Music is the Language of the Soul, expressed through practice, emotions, and artistry: Sahana Banerjee

Sahana Banerjee, a prominent female sitar player from India, belongs to the Rampur Senia Gharana. Her unique presentation showcases the traditional Veenkar Dhrupad Style of the Rampur Senia Gharana while maintaining the purity of Raga, along with her own artistic blends of Gayaki. She has been honoured with the Ustad Bismillah Khan Yuva Puraskar by […]

Sahana Banerjee, a prominent female sitar player from India, belongs to the Rampur Senia Gharana. Her unique presentation showcases the traditional Veenkar Dhrupad Style of the Rampur Senia Gharana while maintaining the purity of Raga, along with her own artistic blends of Gayaki. She has been honoured with the Ustad Bismillah Khan Yuva Puraskar by the Sangeet Natak Akademi, New Delhi. Sahana holds the Grade ‘A’ artist designation with All India Radio and National Television and has been performing recitals since 1995. She has also delivered numerous prestigious stage performances in India and Europe. Excerpts:

Q: How did you start your journey in music?
A: I was born into a musical family, deeply immersed in the world of music. My father, Pt Santosh Banerjee, was a renowned Sitar & Surbahar maestro of the Rampur Senia gharana, and my mother, Smt Chhabi Banerjee, was a vocalist from the Rampur Sahaswan gharana. From a very young age, I would begin my days by listening to my mother’s riyaz (practice). My musical journey officially began at the age of 4 when I developed a passion for both vocal music, learning from my mother, and the sitar. As I grew up, I realized that these two disciplines complemented each other, providing me with comprehensive and rigorous training. It would be inaccurate to say that I chose the sitar; rather, it is more appropriate to say that the sitar and I chose each other, embarking on a unique journey and celebrating the essence of life.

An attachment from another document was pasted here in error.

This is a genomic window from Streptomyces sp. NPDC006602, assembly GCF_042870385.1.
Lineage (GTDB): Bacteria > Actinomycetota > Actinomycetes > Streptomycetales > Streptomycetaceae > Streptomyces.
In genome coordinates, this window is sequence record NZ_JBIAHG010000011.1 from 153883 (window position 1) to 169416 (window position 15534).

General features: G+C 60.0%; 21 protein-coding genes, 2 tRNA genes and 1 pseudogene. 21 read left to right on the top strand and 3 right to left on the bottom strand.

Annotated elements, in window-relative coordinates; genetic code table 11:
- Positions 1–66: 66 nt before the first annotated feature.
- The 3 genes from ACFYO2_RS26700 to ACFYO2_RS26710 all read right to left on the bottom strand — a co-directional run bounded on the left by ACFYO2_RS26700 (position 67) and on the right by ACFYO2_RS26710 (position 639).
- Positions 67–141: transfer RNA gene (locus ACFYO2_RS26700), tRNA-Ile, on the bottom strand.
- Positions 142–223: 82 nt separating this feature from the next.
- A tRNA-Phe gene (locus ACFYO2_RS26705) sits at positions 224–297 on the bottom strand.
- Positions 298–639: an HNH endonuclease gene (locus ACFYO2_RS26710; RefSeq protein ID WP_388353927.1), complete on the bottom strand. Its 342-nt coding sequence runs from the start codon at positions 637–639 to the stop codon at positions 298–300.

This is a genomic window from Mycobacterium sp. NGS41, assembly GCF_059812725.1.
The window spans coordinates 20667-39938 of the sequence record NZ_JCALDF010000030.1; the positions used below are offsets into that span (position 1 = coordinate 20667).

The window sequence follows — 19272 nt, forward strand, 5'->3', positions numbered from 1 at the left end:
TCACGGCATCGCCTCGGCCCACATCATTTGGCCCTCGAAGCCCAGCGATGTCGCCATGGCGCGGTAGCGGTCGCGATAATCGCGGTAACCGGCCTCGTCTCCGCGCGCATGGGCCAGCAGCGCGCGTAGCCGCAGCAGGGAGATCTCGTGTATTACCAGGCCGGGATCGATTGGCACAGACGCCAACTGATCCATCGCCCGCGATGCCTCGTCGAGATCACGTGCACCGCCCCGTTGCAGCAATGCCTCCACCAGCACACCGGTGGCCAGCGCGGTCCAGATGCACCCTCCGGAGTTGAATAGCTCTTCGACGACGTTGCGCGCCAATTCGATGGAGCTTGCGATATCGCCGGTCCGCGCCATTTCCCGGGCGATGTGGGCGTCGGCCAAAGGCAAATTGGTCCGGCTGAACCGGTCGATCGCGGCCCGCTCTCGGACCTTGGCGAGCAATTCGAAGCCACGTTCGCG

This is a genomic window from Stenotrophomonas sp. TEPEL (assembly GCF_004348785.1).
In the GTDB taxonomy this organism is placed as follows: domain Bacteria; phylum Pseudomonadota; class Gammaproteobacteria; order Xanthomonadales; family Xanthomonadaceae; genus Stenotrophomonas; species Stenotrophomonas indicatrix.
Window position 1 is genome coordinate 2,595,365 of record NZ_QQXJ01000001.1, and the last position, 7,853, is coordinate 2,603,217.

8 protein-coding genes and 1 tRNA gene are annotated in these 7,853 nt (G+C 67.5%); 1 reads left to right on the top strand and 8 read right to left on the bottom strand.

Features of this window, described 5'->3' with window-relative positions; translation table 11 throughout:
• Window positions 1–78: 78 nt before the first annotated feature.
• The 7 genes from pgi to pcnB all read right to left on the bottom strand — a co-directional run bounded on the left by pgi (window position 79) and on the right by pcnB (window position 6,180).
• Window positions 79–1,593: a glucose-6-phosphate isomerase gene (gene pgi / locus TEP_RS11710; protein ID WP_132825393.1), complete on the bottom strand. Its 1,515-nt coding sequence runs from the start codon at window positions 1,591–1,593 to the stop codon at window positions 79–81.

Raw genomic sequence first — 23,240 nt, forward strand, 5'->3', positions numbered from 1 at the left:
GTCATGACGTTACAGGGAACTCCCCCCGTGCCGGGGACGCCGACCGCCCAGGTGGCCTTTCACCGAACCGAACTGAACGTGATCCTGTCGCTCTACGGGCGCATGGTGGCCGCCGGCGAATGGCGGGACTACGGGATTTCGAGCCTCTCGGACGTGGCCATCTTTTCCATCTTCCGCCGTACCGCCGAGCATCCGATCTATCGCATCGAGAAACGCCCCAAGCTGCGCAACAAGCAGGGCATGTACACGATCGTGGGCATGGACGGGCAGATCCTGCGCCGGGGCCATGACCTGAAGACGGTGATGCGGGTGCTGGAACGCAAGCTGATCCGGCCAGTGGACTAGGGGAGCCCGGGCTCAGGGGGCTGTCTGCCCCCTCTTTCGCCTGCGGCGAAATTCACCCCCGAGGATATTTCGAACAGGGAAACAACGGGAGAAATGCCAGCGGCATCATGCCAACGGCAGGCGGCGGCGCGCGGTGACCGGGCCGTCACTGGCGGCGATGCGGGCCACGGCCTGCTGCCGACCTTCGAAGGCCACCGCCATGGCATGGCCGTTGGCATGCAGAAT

Q: How did you mold yourself to become a good musician? What was your thought process?
A: Discipline played a crucial role in shaping me into a skilled musician. My parents instilled in me a strong sense of discipline and values, emphasizing its profound impact on an artist’s musical journey. My days were governed by rigorous practice (riyaz), music lessons (talim), and academic studies. Growing up, I had the privilege of hearing captivating anecdotes from my father about his guru, Ustad Md Dabir Khan, a legendary veena player and Dhrupad exponent from the Rampur Gharana. These stories, along with interactions with intellectual musicians who visited my father, became invaluable learning experiences. My father was a musical saint, imparting wisdom that ragas are like living entities with their own spirit and messages. He emphasized the importance of preserving the integrity of ragas, rather than compromising them for commercial or entertainment purposes. This philosophy resonated deeply with me, inspiring me to infuse spirituality into my music. Today, I find immense satisfaction and spiritual upliftment when I completely immerse myself in my music. It is a profound connection that transcends mere entertainment and touches the soul. In summary, my journey as a musician was shaped by the discipline instilled by my parents, the guidance of my father and his anecdotes, the wisdom shared by eminent musicians, and my personal commitment to merging music with spirituality. These elements have helped me develop a thought process that goes beyond mere technical proficiency, allowing me to connect deeply with the essence and soul of music.

Q: Do you have any special thoughts regarding being a female instrumentalist?